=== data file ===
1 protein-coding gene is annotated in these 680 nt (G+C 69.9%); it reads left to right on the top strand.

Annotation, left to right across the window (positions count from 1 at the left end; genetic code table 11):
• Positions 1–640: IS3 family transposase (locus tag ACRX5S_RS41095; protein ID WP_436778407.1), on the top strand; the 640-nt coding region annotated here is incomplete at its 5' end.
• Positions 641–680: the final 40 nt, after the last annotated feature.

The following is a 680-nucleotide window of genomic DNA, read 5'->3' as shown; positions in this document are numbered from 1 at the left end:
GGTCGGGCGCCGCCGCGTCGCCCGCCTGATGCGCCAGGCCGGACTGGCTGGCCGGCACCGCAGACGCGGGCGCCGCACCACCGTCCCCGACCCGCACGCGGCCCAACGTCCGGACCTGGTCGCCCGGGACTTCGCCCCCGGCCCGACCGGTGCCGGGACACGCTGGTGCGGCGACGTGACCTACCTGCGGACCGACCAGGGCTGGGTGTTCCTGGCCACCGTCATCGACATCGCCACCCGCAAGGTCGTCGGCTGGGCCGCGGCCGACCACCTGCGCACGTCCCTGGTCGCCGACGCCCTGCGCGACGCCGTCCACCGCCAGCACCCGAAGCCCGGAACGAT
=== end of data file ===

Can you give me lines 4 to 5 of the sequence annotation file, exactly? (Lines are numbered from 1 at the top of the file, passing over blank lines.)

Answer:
• Positions 641–680: the final 40 nt, after the last annotated feature.

The following is a 680-nucleotide window of genomic DNA, read 5'->3' as shown; positions in this document are numbered from 1 at the left end: